Your Daily Coffee Habit Is Destroying Your Weight Loss Plans, Experts Suggest

Just one coffee a day, every day of the week, can be worth a whole extra day's worth of meals.

Your Daily Coffee Habit Is Destroying Your Weight Loss Plans, Experts Suggest

Your daily cup of hot brown could be just as much to blame for disrupting your meal plan as your Friday night beers, research suggests.

If you’re someone who puts a lot of effort into planning and sticking to a gym workout but you’re finding that you’re making little to no progress (even despite following a strict meal plan) – you may be forgetting about your daily coffee intake. Especially if you’re a latte drinker.

Now, we’re not demonising latte drinkers at all, but as one DMARGE correspondent recently revealed to us, a traditional latte can have anywhere between 150-200 calories, depending on the size and if you add anything extra such as sugar or sweetener. If you prefer your latte to be flavoured with vanilla or caramel syrup, for example, this figure will only stand to increase.

In fact, Healthline states a non-fat 8oz latte (traditionally a small in Australia) will have around 72 calories, while a flavoured 8oz latte will contain around 134.

If you then have just one a day, every day of the week, you’re looking at close to 1,000 calories consumed, just from coffee alone. No amount of steamed chicken or squats is going to offset that.

Latte art might be pretty but it might be upsetting your gains.

DMARGE has previously discussed how coffee can stop you getting shredded, in the context of someone choosing a coffee and a ‘healthy snack’ over a larger lunch, based on the belief that it will be healthier. And even then it was deemed a ‘proper’ lunch is always going to prevail.

And what of milk alternatives such as Australia’s favourite, oat milk? How much do they influence the caloric content of your daily dose of caffeine?

Let’s crunch some numbers.

L’Or Espresso says a typical latte will have between 170 – 225ml of milk. Healthline adds that a 240ml serving of Oatly oat milk has 120 calories, meaning 1 calorie per 2ml of milk. So, if you went in at the top end and added 225ml of Oatly oat milk to your coffee, that’s 112.5 calories. The double shot of espresso will only rack up around 4 calories, bringing the total to 116.5 calories, for one oat milk latte.

RELATED: ‘Oat Is The New Almond’: The Coffee Trend Australia Can’t Get Enough Of

Two oat milk lattes a day, every day of the week, and that’s 1,631 calories you’ve racked up. Now, if you’re on a meal plan designed to help you bulk up – such as Chris Hemsworth’s 4,500 calorie per day feast – then 1,600 calories aren’t going to eat too much into it. But if you’re on a more ‘normal’ meal plan of, say, 1,800 calories per day, then your coffee habit could equate, over the course of a week, to an extra day’s worth of meals.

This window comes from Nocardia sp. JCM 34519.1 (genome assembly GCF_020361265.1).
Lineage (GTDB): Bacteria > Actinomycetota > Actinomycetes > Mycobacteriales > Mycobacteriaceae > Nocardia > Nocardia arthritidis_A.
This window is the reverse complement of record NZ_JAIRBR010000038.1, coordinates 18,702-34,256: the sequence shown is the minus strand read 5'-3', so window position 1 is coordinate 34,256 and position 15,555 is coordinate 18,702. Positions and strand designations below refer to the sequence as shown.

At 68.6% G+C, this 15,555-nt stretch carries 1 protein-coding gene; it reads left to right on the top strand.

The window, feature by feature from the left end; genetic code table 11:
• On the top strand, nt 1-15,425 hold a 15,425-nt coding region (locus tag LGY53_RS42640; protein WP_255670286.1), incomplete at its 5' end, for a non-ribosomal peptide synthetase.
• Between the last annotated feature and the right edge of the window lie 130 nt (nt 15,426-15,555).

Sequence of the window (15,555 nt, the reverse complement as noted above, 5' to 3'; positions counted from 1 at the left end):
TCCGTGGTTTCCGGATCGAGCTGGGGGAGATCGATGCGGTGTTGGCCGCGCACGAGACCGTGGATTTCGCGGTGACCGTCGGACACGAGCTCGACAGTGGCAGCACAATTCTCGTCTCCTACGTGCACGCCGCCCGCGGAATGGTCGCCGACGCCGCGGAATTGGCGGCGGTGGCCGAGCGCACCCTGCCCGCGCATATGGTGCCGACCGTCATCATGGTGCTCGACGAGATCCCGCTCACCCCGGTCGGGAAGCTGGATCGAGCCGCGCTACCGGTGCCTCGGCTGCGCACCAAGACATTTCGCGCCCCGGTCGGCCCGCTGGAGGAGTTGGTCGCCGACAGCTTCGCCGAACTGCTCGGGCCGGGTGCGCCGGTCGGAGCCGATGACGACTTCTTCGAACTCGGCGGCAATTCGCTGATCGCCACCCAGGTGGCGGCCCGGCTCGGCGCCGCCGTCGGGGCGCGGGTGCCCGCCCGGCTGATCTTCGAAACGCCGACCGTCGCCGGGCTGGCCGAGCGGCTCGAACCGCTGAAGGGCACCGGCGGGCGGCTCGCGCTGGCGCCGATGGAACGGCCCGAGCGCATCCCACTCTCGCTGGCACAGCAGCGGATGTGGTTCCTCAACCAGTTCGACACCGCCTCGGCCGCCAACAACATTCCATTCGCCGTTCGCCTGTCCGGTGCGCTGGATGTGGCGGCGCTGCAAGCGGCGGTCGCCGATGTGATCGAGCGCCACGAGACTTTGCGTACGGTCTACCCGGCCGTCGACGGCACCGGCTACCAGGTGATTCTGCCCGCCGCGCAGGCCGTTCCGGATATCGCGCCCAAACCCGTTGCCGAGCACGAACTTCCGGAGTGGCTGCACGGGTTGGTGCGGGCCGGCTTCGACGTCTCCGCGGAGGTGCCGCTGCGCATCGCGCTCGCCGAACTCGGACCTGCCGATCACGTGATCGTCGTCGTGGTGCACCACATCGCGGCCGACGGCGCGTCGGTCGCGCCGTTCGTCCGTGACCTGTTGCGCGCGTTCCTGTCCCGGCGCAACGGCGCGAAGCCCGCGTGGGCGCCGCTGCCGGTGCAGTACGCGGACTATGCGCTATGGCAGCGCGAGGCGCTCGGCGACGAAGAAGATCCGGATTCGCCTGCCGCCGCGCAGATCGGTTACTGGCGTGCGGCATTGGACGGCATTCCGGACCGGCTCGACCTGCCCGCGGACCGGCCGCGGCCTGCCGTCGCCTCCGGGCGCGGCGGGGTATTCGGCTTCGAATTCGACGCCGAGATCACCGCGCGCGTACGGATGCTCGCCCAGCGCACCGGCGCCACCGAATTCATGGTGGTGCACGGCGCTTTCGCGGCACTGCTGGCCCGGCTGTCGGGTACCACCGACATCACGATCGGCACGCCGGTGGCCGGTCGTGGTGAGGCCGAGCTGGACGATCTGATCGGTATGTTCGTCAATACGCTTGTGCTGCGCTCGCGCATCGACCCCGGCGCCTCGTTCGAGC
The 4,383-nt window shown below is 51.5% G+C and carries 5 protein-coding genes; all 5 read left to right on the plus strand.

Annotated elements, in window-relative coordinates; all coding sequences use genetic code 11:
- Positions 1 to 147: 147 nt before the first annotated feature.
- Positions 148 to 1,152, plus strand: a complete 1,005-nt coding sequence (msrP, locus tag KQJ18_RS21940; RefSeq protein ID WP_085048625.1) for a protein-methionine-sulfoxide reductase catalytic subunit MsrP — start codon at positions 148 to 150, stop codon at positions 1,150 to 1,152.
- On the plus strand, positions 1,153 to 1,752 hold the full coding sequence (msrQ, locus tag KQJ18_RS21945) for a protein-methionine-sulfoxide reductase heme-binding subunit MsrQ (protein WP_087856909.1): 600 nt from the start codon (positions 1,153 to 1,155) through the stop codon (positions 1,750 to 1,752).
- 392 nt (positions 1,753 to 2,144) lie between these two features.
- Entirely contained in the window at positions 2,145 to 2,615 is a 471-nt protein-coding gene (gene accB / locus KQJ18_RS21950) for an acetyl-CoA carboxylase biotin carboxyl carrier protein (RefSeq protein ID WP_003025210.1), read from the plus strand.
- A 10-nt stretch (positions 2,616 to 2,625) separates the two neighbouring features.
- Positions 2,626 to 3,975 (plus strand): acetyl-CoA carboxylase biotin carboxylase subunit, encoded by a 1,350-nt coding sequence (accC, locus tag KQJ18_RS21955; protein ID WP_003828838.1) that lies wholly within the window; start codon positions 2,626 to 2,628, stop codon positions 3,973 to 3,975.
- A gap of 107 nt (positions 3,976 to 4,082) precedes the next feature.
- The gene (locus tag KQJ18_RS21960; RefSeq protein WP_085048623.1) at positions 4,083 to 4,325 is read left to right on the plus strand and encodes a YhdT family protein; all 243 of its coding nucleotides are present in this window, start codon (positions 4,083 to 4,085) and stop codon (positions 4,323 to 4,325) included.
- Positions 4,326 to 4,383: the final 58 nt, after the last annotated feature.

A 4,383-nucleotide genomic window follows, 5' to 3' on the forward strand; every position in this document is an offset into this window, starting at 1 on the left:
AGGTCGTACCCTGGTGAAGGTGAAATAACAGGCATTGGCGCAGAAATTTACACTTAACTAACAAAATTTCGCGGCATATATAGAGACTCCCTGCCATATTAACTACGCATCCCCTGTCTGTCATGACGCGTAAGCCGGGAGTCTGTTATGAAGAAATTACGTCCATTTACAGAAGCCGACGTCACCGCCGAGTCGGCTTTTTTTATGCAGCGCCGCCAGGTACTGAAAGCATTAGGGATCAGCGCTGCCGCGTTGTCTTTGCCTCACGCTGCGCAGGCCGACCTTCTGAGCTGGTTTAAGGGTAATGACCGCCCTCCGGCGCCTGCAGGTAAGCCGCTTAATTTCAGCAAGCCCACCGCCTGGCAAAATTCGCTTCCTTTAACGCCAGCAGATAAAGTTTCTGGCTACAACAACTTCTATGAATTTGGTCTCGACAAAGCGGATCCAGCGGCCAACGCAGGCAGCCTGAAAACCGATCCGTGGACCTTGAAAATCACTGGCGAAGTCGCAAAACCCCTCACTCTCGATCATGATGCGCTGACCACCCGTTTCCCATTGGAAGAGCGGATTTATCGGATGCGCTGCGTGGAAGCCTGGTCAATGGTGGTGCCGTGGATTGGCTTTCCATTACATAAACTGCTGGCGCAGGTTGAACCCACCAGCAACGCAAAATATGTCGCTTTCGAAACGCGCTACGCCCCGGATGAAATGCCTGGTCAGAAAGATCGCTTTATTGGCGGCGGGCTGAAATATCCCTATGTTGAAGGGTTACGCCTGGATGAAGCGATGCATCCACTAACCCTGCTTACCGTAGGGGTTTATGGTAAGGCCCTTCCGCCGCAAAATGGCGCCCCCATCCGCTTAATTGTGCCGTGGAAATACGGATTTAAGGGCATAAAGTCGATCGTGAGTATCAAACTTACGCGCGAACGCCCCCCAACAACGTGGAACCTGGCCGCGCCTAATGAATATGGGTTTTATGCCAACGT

So why do we still consume coffee with abandon and forget to give much thought to what we’re actually putting into our bodies?

It’s important to be mindful of your coffee intake.

DMARGE spoke to Ben Lucas, former NRL player and founder of Flow Athletic, to get his two cents on whether we should rethink our relationship with coffee or if we should still be allowed a little bit of good in our lives.

Ben says firstly, “if you have one or two coffees a day and you really enjoy them, then I say go for it. Having a coffee in the morning is often a relaxing, mindful moment for someone before they start their day – however, there are two things you should consider.”

“The first one is, if you are very stressed or if you are drinking lots of coffee, then that can spike your cortisol levels and keep them spiked.”

Ben Lucas

“While a bit of cortisol (which is the hormone released when you add stress to your body, such as momentarily during a HIIT workout or if you’re running away from a deadly animal) is absolutely fine… But having it high for a long period of time can affect digestion, so you may put on weight, often around your stomach.

“It can also affect your sleep and your mood, etc. If you are heavily stressed or drinking too much coffee, then you may want to be more mindful of your lifestyle in general.”

RELATED: ‘Better Than Sex’: Australia’s Most Expensive Coffee Blew My Mind

“Additionally, consider what is going into your coffee,” he advises. “Are you adding cream, syrups, sugar? If you are then calorie-wise, you may want to change up your order to something more simple and less sweet.”

Syrup might make coffee taste sweeter, but it’s terrible for your calorie intake.

And for those of you who think they can effectively cheat the system, and use the calorie intake from your weekly coffee ritual as part of an overall weekly calorie intake, think again.

“I wouldn’t [replace food with coffee],” says Ben, “I would aim to cut down. Aim to have 1-2 normal-sized coffees and follow a healthy diet. Coffee alone does have some antioxidants, but having that instead of food is not really a balanced diet.”

RELATED: Wine Or Spirits: Which Is Better For Weight Loss?

Ben’s recommendation if you simply can’t resist your caffeine cravings? “Aim to have a coffee with a splash of milk and no sugar, a black coffee or a simple flat white.”

Is it time we said see ya later to the latte, then?

Read Next